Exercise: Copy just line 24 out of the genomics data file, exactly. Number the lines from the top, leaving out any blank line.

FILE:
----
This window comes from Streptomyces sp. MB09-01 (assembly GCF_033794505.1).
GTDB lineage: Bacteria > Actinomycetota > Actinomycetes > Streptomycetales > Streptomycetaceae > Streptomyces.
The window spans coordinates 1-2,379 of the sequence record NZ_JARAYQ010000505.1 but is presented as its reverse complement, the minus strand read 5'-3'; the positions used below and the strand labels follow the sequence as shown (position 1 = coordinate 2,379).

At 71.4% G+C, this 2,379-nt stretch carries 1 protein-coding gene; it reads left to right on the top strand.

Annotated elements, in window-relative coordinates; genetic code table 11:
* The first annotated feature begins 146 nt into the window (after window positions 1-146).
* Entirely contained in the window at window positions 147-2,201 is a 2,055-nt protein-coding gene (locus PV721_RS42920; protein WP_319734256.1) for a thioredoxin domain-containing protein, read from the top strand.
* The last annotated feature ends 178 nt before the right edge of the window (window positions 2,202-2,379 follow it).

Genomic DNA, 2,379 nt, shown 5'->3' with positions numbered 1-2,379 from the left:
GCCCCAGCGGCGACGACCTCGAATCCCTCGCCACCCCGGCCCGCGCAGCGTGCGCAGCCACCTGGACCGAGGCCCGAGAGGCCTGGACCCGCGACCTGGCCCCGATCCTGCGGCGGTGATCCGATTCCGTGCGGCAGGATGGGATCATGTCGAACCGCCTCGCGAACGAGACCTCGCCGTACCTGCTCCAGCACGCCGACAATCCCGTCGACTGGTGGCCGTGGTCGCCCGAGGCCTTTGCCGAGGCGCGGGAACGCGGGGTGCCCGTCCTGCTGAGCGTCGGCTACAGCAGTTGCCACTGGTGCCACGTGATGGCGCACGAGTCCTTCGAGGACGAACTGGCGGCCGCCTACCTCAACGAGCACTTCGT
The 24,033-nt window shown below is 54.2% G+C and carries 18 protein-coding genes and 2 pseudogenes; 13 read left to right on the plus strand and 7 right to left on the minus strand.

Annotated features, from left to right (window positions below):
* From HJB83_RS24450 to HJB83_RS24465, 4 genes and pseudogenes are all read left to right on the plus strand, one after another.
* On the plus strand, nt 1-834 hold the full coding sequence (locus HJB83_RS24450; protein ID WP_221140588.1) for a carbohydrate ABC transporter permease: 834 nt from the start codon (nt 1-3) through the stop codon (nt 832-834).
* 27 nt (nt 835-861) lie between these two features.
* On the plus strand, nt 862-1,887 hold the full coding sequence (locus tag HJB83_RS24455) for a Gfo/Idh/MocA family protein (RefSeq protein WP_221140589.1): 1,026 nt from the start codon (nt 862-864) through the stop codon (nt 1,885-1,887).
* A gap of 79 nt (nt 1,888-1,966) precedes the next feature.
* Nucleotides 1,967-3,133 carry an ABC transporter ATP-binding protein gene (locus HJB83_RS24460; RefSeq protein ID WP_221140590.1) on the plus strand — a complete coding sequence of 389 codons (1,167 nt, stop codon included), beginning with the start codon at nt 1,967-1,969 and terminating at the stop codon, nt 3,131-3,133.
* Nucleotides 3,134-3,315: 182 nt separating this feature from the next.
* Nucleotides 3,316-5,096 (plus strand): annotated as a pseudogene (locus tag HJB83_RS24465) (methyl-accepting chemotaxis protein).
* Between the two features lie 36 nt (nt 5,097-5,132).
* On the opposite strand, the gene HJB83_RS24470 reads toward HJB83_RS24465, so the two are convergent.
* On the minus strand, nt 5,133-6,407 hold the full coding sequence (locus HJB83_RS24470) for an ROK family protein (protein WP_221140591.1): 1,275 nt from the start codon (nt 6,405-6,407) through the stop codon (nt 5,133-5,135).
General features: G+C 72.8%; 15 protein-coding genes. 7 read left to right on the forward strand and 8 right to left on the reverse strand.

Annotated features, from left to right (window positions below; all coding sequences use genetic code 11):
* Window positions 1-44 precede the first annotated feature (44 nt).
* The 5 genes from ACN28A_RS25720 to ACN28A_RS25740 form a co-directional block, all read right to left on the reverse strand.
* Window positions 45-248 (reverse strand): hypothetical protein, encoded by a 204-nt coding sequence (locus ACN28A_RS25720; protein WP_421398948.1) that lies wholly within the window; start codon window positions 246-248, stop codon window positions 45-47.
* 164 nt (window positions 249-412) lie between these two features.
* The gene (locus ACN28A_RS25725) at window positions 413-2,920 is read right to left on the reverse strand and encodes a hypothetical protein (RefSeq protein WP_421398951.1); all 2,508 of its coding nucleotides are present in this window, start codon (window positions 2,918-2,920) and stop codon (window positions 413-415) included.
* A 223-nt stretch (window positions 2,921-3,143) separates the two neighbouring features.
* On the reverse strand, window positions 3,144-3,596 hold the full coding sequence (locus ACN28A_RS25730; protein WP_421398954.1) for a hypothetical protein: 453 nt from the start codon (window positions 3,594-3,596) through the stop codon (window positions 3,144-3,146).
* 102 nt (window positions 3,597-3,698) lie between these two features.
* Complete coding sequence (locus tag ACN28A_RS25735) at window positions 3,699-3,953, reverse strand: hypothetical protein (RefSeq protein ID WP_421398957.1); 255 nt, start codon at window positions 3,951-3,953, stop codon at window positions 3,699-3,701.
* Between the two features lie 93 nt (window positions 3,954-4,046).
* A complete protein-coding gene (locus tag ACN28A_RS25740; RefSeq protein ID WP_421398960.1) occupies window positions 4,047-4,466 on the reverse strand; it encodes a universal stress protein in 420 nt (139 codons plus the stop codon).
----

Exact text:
General features: G+C 72.8%; 15 protein-coding genes. 7 read left to right on the forward strand and 8 right to left on the reverse strand.